A divided state Supreme Court on Thursday tweaked a provision of Wisconsin’s voter ID law to put it in keeping with the state constitution, making it easier for people to get identification cards without having to pay along the way. Despite Thursday’s rulings in two challenges of the law, the requirement to show photo identification at the polls remains blocked because a federal judge in April found Wisconsin’s voter ID law violates the U.S. Constitution and federal Voting Rights Act. That decision is now under review by the U.S. 7th Circuit Court of Appeals in Chicago. State Attorney General J.B. Van Hollen, who defended the law, said he believed Thursday’s rulings strengthened his hand in the federal litigation and he would use them to try to reinstate the voter ID requirement in time for the Nov. 4 election. The Wisconsin Supreme Court ruled in two cases, upholding the voter ID law 4-3 in one and 5-2 in the other. In one case, the court majority crafted a “saving construction” of the voter ID law to keep it from being unconstitutional. That was aimed at preventing the state from requiring voters to pay any government fees to get a state-issued ID card.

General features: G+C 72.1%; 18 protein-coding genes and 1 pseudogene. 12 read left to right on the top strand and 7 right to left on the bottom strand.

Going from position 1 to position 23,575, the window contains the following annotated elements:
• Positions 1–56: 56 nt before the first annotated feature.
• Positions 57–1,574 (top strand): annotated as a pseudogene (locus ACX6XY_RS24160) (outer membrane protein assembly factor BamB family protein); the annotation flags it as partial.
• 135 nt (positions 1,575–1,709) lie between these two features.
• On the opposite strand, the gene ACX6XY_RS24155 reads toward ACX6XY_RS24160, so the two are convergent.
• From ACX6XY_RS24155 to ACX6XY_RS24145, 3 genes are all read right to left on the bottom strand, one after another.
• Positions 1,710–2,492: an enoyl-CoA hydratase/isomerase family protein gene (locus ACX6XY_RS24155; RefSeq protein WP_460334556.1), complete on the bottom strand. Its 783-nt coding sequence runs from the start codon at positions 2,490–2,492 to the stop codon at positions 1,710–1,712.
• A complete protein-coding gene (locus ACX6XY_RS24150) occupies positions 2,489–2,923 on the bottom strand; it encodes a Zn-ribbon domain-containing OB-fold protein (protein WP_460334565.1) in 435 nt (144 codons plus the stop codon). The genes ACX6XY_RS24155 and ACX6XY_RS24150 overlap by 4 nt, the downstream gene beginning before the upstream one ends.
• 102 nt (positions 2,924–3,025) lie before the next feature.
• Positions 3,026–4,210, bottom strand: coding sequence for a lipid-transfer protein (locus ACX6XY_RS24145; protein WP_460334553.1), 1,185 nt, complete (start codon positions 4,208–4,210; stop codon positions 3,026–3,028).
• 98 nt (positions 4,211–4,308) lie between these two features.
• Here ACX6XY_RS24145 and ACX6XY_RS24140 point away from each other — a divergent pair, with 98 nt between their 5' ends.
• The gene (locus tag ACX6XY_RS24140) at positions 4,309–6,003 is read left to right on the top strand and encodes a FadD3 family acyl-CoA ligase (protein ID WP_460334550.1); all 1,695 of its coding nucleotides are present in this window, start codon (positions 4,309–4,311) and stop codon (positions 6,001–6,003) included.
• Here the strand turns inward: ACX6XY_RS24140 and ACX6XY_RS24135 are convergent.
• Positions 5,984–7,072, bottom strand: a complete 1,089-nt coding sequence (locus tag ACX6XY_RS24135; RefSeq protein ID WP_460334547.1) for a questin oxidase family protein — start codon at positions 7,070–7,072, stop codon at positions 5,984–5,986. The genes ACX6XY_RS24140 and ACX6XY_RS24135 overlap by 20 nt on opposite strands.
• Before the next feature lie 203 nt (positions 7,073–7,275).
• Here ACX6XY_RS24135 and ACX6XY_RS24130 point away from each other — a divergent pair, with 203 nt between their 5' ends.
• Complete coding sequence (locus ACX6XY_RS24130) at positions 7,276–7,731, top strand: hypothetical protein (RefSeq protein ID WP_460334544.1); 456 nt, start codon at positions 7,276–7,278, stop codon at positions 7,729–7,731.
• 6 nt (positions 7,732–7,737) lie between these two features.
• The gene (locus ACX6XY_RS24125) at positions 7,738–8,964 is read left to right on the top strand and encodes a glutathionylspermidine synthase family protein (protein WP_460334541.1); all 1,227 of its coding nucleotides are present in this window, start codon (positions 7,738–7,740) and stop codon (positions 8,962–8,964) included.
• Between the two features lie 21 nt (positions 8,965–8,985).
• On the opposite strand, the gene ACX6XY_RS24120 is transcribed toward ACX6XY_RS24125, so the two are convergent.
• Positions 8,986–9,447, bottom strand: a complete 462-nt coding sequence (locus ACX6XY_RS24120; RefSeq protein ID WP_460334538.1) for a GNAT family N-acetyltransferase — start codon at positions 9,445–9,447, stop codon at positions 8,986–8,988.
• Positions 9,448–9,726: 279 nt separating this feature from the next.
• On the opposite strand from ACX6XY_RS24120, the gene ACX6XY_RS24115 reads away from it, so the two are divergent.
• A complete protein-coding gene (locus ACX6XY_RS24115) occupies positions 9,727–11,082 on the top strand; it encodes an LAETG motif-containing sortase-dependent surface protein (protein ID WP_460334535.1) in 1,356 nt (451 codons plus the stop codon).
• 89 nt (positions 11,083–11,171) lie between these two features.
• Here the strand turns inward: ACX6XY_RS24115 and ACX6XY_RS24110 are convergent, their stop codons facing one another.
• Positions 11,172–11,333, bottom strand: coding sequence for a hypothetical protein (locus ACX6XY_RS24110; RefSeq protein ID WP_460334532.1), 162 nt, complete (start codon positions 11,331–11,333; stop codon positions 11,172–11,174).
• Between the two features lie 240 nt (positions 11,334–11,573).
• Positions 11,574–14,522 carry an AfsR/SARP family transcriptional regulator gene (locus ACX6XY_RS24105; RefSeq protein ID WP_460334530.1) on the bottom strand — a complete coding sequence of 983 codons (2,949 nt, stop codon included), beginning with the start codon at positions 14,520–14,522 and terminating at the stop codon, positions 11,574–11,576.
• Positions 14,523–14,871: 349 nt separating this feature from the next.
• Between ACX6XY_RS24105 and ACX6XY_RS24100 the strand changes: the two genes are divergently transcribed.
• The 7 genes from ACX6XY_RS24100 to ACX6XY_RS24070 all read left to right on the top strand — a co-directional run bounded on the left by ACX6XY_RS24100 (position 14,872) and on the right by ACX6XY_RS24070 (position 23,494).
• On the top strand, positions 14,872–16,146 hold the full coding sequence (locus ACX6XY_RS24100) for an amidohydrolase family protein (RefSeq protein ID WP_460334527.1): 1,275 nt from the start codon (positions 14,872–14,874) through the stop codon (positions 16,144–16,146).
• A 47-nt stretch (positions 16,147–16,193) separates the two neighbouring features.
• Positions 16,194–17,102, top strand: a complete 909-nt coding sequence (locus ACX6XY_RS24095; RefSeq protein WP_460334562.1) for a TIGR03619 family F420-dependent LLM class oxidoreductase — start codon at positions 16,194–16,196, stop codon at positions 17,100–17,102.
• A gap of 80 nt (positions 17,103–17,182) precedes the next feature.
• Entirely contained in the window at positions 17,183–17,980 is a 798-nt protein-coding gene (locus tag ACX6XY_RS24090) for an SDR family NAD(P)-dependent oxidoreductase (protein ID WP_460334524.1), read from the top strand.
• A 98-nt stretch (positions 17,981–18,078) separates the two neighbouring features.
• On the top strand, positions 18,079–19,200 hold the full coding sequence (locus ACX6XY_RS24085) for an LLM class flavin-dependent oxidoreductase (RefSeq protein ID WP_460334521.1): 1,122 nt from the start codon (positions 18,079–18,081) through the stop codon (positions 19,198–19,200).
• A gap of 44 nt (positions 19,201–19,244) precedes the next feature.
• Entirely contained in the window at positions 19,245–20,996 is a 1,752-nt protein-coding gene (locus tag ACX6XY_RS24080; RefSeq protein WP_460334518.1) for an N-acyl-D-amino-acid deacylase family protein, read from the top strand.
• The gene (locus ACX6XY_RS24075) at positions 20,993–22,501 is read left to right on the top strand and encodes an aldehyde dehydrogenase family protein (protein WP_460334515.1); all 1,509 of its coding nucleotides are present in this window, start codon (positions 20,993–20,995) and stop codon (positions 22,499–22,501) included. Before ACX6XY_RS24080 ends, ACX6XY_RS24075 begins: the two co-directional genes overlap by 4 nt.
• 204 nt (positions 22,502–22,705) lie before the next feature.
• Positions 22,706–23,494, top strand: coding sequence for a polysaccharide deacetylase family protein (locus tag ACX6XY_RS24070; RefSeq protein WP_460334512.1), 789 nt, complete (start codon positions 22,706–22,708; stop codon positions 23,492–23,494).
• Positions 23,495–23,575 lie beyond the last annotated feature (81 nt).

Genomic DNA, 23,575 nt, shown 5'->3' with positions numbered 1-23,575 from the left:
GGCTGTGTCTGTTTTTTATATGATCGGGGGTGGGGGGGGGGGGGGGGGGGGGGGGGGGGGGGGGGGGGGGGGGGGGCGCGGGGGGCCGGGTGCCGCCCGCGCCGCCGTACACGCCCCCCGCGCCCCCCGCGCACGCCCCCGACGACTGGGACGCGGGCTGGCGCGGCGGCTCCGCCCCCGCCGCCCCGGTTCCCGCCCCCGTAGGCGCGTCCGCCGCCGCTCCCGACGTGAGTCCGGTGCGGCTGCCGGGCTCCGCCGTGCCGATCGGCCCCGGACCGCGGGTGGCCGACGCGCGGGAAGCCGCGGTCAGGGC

How that would work is unclear. The ruling requires the state Division of Motor Vehicles to give out IDs to those who can’t afford birth certificates and other documents, but provides no guidance to how officials could determine people are who they say they are without such documentation.
“I am confounded by that, by the saving construction, because there are no standards for how to apply it,” said Madison attorney Lester Pines, who represented the League of Women Voters of Wisconsin in one of the voter ID cases. “I find it to be unworkable and it’s going to lead to more litigation.”
Full Article: Divided court upholds Wisconsin’s voter ID law.